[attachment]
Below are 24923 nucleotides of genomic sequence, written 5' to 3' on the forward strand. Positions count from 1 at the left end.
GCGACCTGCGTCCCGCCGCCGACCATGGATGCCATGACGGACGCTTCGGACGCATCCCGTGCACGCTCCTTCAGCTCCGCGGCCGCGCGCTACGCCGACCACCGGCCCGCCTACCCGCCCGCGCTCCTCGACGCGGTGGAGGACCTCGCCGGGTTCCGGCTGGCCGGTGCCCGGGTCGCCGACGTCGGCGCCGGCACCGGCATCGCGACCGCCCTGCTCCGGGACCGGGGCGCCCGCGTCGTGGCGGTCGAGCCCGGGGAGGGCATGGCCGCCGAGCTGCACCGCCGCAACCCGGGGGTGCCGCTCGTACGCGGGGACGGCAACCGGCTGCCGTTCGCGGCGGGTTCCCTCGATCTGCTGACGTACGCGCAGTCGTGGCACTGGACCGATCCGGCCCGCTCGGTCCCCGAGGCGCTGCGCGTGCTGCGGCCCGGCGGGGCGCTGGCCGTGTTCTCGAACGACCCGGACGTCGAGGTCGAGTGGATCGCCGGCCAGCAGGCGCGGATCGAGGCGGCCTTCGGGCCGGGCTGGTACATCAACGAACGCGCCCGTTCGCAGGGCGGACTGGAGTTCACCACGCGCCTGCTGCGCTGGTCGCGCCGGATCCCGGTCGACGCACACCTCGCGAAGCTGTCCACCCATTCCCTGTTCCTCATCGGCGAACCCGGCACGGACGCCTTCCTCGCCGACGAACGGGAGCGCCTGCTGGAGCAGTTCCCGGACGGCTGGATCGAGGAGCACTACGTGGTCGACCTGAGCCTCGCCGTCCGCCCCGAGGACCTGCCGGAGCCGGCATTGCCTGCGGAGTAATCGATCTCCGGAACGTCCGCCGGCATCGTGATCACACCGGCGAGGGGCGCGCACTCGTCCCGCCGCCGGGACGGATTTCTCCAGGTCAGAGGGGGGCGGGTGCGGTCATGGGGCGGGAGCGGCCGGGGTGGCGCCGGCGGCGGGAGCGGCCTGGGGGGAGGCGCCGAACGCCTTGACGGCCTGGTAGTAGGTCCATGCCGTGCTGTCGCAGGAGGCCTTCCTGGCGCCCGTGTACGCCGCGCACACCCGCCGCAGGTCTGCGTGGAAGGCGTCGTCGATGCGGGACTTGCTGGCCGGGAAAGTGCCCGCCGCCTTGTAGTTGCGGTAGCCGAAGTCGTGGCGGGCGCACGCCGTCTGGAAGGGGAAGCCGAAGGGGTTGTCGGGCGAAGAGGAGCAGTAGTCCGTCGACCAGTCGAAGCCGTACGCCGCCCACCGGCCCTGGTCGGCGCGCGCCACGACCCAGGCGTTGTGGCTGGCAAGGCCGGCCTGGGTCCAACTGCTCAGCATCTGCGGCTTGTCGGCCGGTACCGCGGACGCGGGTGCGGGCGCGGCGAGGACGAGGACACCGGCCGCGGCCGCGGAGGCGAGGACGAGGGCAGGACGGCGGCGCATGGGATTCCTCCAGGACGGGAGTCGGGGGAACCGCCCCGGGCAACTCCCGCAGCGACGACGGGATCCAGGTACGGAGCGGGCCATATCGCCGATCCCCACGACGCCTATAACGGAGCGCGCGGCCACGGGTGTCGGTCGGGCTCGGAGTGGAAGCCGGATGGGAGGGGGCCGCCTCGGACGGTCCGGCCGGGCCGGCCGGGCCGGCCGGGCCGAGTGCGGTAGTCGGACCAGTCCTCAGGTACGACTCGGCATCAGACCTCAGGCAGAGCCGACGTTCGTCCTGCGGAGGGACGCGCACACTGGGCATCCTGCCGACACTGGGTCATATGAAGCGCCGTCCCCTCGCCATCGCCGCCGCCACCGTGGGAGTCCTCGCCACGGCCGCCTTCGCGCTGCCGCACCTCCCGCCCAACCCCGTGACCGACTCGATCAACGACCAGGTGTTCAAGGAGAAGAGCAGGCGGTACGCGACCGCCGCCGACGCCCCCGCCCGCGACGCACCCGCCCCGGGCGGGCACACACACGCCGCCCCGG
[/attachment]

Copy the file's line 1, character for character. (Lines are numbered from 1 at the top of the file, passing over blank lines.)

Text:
Below are 24923 nucleotides of genomic sequence, written 5' to 3' on the forward strand. Positions count from 1 at the left end.